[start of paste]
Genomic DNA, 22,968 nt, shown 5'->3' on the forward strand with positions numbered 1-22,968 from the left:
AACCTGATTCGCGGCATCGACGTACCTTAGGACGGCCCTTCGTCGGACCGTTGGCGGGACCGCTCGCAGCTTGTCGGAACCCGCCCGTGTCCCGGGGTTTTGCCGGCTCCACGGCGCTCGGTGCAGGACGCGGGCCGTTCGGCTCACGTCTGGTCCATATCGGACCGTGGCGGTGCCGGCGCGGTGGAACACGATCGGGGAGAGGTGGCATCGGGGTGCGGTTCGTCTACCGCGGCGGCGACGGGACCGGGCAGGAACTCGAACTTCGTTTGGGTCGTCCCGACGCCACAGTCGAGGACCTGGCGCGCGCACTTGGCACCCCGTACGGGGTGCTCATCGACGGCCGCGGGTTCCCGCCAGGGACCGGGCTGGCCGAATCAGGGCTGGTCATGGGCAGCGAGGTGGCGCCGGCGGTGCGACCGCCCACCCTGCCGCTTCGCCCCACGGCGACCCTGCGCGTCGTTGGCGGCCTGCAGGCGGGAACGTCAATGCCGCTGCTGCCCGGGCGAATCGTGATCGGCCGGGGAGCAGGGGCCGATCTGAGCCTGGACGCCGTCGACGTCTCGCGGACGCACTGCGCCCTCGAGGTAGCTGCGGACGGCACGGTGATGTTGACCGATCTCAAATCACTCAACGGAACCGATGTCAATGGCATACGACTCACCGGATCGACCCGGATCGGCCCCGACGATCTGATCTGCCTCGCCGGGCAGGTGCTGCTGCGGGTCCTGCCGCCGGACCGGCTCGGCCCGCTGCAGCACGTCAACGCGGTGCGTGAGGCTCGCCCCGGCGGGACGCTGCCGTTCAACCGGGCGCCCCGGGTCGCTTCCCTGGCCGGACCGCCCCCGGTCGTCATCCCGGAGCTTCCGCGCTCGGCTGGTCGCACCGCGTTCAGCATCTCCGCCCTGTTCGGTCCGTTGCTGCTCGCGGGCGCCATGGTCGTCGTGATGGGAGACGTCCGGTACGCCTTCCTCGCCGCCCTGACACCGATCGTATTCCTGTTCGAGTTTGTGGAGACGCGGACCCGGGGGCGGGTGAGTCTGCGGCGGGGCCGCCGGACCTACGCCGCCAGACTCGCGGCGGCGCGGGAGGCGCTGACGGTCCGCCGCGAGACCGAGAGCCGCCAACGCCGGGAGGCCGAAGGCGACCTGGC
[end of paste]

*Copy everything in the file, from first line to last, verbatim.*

Genomic DNA, 22,968 nt, shown 5'->3' on the forward strand with positions numbered 1-22,968 from the left:
AACCTGATTCGCGGCATCGACGTACCTTAGGACGGCCCTTCGTCGGACCGTTGGCGGGACCGCTCGCAGCTTGTCGGAACCCGCCCGTGTCCCGGGGTTTTGCCGGCTCCACGGCGCTCGGTGCAGGACGCGGGCCGTTCGGCTCACGTCTGGTCCATATCGGACCGTGGCGGTGCCGGCGCGGTGGAACACGATCGGGGAGAGGTGGCATCGGGGTGCGGTTCGTCTACCGCGGCGGCGACGGGACCGGGCAGGAACTCGAACTTCGTTTGGGTCGTCCCGACGCCACAGTCGAGGACCTGGCGCGCGCACTTGGCACCCCGTACGGGGTGCTCATCGACGGCCGCGGGTTCCCGCCAGGGACCGGGCTGGCCGAATCAGGGCTGGTCATGGGCAGCGAGGTGGCGCCGGCGGTGCGACCGCCCACCCTGCCGCTTCGCCCCACGGCGACCCTGCGCGTCGTTGGCGGCCTGCAGGCGGGAACGTCAATGCCGCTGCTGCCCGGGCGAATCGTGATCGGCCGGGGAGCAGGGGCCGATCTGAGCCTGGACGCCGTCGACGTCTCGCGGACGCACTGCGCCCTCGAGGTAGCTGCGGACGGCACGGTGATGTTGACCGATCTCAAATCACTCAACGGAACCGATGTCAATGGCATACGACTCACCGGATCGACCCGGATCGGCCCCGACGATCTGATCTGCCTCGCCGGGCAGGTGCTGCTGCGGGTCCTGCCGCCGGACCGGCTCGGCCCGCTGCAGCACGTCAACGCGGTGCGTGAGGCTCGCCCCGGCGGGACGCTGCCGTTCAACCGGGCGCCCCGGGTCGCTTCCCTGGCCGGACCGCCCCCGGTCGTCATCCCGGAGCTTCCGCGCTCGGCTGGTCGCACCGCGTTCAGCATCTCCGCCCTGTTCGGTCCGTTGCTGCTCGCGGGCGCCATGGTCGTCGTGATGGGAGACGTCCGGTACGCCTTCCTCGCCGCCCTGACACCGATCGTATTCCTGTTCGAGTTTGTGGAGACGCGGACCCGGGGGCGGGTGAGTCTGCGGCGGGGCCGCCGGACCTACGCCGCCAGACTCGCGGCGGCGCGGGAGGCGCTGACGGTCCGCCGCGAGACCGAGAGCCGCCAACGCCGGGAGGCCGAAGGCGACCTGGC